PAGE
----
Reporter Chris Mays reaches new heights at NECCA
BRATTLEBORO — Not every reporter gets the chance to drive a couple of miles and fly around in an aerial class inside a state-of-the-art circus school.
Within minutes of warming up with a light jog and some stretching with other participants on a February night, coaches in training took small groups to different areas in the New England Center for Circus Arts (NECCA) facility on Putney Road. Our group started with the trapeze bar and very quickly, one at a time, hung upside down with our knees holding us up.
We were instructed to sit up on the bar, mimicking poses the coaches taught us. Then to my amazement, I was standing up on the trapeze bar, holding the ropes on each side to stay secure.
It was difficult not to imagine the number of people who started with the basics, felt the rush I did, then continued down the path of circus life. That thought seemed validated, too, when looking at the smiles on the coaches who were taking another step in committing to the art form by teaching it to others.
Founded by twins Elsie Smith and Serenity Smith Forchion, NECCA is an internationally known non-profit circus school, where anyone interested in learning can find a class or workshop. The sample class is part of what is called the Introduction to Teacher Training.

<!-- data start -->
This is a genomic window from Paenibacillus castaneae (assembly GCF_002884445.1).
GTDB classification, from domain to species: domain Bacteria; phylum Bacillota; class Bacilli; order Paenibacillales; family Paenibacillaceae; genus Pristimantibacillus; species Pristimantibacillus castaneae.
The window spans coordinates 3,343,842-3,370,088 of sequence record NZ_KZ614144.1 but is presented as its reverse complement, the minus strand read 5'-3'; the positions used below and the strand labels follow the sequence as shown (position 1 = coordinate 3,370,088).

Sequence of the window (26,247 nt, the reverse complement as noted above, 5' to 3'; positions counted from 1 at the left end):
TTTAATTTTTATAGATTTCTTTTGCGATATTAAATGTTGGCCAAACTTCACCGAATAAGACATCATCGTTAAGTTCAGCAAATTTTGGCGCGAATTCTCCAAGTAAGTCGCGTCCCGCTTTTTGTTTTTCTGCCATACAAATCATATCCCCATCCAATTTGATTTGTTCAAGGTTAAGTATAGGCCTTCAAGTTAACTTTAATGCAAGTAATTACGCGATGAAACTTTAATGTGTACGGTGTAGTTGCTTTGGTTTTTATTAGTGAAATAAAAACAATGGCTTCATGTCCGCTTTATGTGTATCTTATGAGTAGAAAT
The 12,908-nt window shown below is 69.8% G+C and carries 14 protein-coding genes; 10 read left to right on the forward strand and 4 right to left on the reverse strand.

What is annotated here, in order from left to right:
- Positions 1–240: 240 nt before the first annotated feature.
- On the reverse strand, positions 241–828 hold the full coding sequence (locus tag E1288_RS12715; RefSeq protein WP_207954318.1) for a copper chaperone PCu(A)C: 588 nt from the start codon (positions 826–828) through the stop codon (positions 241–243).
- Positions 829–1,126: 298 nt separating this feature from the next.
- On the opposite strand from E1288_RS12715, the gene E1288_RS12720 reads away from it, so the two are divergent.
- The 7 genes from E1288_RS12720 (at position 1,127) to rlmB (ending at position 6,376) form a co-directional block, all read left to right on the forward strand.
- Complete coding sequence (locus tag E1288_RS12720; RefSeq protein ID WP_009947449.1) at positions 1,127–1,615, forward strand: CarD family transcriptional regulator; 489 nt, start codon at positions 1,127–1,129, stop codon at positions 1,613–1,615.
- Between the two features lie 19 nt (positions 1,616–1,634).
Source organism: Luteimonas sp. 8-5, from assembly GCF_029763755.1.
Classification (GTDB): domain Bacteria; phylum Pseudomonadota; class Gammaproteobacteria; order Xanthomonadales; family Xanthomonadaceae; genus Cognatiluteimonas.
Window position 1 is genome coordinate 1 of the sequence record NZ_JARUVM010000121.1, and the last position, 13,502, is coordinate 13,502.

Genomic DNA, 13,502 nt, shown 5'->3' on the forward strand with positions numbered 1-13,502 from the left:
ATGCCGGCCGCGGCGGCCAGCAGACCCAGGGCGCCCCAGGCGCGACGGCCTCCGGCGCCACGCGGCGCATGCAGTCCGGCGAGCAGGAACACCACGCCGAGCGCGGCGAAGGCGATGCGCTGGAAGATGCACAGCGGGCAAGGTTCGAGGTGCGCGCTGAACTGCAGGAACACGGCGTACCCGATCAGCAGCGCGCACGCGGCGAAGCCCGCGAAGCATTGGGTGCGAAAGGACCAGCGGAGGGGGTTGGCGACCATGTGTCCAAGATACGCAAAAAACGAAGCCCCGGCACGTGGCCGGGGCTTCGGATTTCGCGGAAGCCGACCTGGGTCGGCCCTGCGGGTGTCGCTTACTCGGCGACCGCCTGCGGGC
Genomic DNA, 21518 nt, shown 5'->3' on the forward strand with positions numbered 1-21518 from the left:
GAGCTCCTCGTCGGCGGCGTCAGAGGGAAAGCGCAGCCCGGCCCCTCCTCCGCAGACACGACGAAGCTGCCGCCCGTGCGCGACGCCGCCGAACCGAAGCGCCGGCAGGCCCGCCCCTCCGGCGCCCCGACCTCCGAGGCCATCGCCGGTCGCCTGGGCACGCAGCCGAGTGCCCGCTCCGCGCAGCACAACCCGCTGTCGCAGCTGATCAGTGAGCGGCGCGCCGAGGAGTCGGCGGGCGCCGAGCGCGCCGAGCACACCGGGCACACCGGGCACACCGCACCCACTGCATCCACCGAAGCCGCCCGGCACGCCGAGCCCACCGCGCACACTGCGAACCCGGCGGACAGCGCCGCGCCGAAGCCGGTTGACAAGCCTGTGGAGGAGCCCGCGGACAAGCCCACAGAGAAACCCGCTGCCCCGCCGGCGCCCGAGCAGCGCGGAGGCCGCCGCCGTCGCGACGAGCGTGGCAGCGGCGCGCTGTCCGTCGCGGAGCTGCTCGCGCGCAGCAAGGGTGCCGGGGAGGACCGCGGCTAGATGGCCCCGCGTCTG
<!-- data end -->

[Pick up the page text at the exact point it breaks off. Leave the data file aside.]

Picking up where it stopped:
"It is intended to give the coaches in training some real life experience as they have been practicing on each other during their training up until when real people show up," Forchion said.
She said the curriculum is created by Nimble Arts, a company the sisters started before creating NECCA, and provided to groups all over the world. One of the "fundamentals" is real-life experience with actual students.
The host studio can use the sample class as a way for novice or new-to-circus community members to try out the experience without any commitment, Forchion said.
"Host studios usually get a few new students from the experience so it is a positive all around — coaches get real life experience, students get to sample a few apparatus, host studios get new enthusiasts," she said.
For the sample class, aerial silks followed the trapeze. The silks, made of fabric, move around more so than the trapeze bar. Coaches carefully watched us and informed us of any wrong moves to prevent injuries.
Gabrielle Leo, one of our coaches for the night, noticed that I seemed to be more comfortable on the trapeze.
"It's a little bit more stable," she said.
I found it quite difficult to do much more than stand on the fabric, although I did venture to lean forward with one foot out once and lean backwards with one foot out another time. And I didn't quite catch all of the instructions on how to wrap my foot with the silks before getting up in the air, however, I could appreciate that it is well thought out and minimizes the chances of getting hurt.
For both the trapeze and silks, we proved we could hang on and hold ourselves up — even if we needed a little spotting from one of the coaches. After the class, my shoulders and hands felt the burn more than any other body parts, but I also felt energized and glad to have challenged myself.
After sharing my positive experience with Forchion, she suggested coming to more classes. I think I will.
Reach staff writer Chris Mays at firstname.lastname@example.org, at @CMaysBR on Twitter and 802-254-2311, ext. 273.
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